It quotes John Turnipseed, who had observed in a recent issue of Prairie Farmer: "It ain't the food that cost the money in this country. Most of the dollar goes to pay people who is hired to cook your food ahead of time so you won't have to, and wrap it up purty in bite size packages so you won't have to get out the butcher knife to cut it up."

A piece from the Providence (R.I.) Evening Bulletin, titled "The Candy Curtain", tells of a recent issue of the New Englander, a New England Council magazine, relating that Soviet Premier Georgi Malenkov was leading a drive to deprive the West of chocolate candy by buying the entire equatorial cocoa bean crop, with the intent to erect a "candy curtain".

It imagines the uproar which would occur around Mother's and Valentine Days were people in the U.S. unable to purchase chocolates for the occasion. It predicts that the candy war could become serious among American candy lovers and urges passing the pistachio centers before the situation became desperate.

Drew Pearson indicates that Senators were worried about the resolution passed by the Congress the prior week and signed by the President Saturday, giving him the right to use the armed forces in the event of aggression against Formosa, the Pescadores or related territories when the action threatened Formosa, because, while the ultimate decision would be the President's, the military efforts leading to that decision would be in the hands of the Joint Chiefs, the chairman of whom, Admiral Arthur Radford, was in favor of waging a preventive war against Communist China and had thumbed his nose at civilian authority during much of his military career.

Testimony of Secretary of State Dulles before the jointly meeting Senate Armed Services and Foreign Relations Committees had revealed that the resolution gave the President authority to bomb the Chinese mainland if there were a concentration of troops opposite Quemoy, five miles from the mainland, or any other island near the mainland coast. That meant that the military could respond without the Communist Chinese actually launching an invasion force headed toward Formosa, 300 miles from the mainland, and could react to the Communist Chinese amassing troops on their own soil opposite one of the Nationalist-held offshore islands. Secretary Dulles said that strikes against the mainland would constitute an act of war but that it was "no time for legalism" in the face of such a situation. When asked what kind of troop concentration would necessitate action, he deferred to the military. Thus it would be up to Admiral Radford and the military to determine the question of future peace or war. The President's statement of taking personal responsibility had satisfied many Senators, but others were troubled because of the prior positions of Admiral Radford.

The Admiral, in 1949, helped to organize the propaganda campaign against the Air Force, spurning the authority of the civilian Secretary of the Navy, Francis Matthews, setting up a secret publicity bureau, "Operation 23", consisting of 12 officers and 17 enlisted men commanded by Captain Arleigh Burke with Commander Thomas Davis second in command, taking orders from Admiral Radford, assigned the task of smearing the B-36 and flooding newspapers with stories critical of the Army and Air Force, circulating stories that Secretary of the Air Force Stuart Symington and Secretary of Defense Louis Johnson had ordered the B-36 for personal monetary gain. Undersecretary of the Navy Dan Kimball had sensed that something was wrong and spoke up at a meeting of 60 top Navy officers in September, 1949, asking them whether any of them thought they were not getting a fair deal, to which no one, including Admiral Radford, responded. Admiral Bogan then wrote a letter complaining of low Navy morale, to which Admiral Radford added a postscript defying civilian authority, which set off a Congressional investigation.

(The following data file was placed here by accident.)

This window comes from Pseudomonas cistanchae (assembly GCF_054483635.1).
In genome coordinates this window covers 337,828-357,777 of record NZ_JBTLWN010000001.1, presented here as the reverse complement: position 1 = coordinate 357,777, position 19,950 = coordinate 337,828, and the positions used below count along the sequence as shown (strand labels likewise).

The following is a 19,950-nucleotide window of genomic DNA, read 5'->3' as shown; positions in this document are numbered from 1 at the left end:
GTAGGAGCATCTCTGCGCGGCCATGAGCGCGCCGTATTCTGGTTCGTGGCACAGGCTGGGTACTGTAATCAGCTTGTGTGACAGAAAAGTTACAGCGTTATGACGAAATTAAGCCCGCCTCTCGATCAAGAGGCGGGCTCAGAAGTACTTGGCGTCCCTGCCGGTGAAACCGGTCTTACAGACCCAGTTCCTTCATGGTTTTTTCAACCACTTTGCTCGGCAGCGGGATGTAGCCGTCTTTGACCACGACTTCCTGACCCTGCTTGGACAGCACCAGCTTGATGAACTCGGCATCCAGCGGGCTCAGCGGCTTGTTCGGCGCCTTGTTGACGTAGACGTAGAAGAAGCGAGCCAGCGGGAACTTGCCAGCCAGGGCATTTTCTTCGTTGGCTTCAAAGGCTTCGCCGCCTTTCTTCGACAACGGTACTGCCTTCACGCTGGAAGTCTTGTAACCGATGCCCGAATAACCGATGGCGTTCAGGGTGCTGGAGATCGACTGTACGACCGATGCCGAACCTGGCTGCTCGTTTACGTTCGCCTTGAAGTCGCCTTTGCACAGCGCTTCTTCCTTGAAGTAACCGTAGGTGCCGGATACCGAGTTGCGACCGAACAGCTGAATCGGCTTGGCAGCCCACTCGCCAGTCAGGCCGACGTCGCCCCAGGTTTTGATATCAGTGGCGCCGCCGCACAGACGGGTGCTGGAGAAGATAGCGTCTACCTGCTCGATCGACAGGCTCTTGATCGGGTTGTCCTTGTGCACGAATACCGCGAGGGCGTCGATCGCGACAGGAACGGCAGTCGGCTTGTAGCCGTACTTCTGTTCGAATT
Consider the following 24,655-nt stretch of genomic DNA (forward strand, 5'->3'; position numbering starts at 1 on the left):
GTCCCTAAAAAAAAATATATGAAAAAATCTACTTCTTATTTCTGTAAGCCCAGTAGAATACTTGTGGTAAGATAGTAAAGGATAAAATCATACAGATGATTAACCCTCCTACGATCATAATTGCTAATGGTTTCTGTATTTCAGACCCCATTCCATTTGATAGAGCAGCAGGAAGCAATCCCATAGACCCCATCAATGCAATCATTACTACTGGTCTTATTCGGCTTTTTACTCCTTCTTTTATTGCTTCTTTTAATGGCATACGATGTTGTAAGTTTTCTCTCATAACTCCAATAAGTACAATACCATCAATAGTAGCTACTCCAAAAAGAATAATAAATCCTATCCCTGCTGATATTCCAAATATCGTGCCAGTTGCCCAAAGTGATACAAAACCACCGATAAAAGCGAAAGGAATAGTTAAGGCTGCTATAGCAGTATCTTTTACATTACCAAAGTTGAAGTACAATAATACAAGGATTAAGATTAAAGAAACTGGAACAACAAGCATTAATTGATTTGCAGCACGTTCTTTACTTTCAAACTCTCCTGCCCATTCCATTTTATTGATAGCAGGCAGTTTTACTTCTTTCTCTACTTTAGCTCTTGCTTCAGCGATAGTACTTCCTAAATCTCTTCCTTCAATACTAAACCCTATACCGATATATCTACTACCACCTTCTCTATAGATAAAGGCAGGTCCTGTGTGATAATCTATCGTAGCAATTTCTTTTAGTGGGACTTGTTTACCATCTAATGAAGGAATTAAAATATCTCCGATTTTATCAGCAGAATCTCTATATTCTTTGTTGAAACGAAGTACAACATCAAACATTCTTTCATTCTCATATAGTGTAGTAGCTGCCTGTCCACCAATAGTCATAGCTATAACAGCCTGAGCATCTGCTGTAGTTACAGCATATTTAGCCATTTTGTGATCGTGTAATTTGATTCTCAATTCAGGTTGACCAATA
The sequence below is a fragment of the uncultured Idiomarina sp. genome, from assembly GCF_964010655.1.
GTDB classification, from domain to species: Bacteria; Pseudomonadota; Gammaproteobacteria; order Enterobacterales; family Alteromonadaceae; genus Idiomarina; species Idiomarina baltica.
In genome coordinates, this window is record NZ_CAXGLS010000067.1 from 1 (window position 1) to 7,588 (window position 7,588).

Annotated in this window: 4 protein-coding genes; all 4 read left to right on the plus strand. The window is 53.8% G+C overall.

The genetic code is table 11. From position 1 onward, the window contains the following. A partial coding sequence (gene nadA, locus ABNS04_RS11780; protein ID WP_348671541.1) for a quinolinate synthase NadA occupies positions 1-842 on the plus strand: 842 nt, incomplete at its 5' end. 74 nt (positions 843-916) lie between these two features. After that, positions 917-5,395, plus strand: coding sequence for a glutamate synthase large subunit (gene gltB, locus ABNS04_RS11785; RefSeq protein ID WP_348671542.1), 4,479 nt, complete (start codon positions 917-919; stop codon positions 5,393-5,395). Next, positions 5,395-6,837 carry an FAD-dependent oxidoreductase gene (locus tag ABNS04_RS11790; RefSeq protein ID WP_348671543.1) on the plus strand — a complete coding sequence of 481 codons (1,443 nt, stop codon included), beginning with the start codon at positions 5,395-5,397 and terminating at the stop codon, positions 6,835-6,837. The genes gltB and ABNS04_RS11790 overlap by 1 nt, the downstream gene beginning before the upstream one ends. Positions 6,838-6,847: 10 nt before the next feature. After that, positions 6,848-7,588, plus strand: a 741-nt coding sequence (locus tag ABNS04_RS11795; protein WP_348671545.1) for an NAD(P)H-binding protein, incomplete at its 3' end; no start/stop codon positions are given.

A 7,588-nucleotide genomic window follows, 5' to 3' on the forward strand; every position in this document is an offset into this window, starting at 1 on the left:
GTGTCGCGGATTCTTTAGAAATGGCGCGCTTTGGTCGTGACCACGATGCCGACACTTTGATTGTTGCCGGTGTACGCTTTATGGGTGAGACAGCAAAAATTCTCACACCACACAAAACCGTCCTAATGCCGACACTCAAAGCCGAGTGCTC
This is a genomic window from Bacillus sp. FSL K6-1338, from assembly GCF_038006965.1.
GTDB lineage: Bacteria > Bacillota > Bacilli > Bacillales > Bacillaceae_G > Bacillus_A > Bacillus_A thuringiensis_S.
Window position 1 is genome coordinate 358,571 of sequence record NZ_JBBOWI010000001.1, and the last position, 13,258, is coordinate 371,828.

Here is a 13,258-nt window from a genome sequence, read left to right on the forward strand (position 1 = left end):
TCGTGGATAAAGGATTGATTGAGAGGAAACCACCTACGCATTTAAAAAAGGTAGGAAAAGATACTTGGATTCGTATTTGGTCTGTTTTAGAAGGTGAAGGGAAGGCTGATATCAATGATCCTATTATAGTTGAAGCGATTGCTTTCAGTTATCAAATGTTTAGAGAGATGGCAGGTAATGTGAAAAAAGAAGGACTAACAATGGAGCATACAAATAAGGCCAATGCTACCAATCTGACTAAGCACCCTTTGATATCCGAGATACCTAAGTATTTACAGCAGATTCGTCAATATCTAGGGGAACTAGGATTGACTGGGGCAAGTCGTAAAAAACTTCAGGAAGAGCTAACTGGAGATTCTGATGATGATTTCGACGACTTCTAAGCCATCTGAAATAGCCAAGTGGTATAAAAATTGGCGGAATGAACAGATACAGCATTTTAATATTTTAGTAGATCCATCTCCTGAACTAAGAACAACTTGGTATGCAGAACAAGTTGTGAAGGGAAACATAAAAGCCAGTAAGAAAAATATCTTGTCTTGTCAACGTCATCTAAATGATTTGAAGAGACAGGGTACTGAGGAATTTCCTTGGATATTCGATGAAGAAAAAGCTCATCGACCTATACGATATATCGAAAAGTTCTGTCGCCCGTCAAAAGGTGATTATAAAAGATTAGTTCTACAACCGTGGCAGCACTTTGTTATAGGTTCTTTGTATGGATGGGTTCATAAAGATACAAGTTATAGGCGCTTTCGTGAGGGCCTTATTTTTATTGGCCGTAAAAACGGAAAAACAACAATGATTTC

Joseph Alsop, in Rangoon, tells of Burma boasting of being the ablest and most realistic government of postwar Asia, with the price the U.S. was paying for the "fraudulence" of its Asian policy being quite evident.

He asks why anyone at home was worried about the loss of the formerly Nationalist-held island of Yikiangshan to the Communist Chinese, indicating that there had been the "first Munich" at the time of the Korean Armistice in July, 1953 and then the second act of appeasement by the French surrender in Indo-China. There had also been a "toothless" Manila treaty forming SEATO the prior September. In the treaty with Nationalist China, which specifically excluded the offshore islands from U.S. protection, there was an "engraved invitation" to the Communists to seize those islands. So he suggests that the surprise at home was only at the inevitable result of such a continuing line of appeasement and retreat. The surprise occurred because of the "hucksterish" language regarding "unleashing Chiang Kai-shek", recapturing initiatives, "massive retaliation", "strengthened outposts" and other such bold phrases.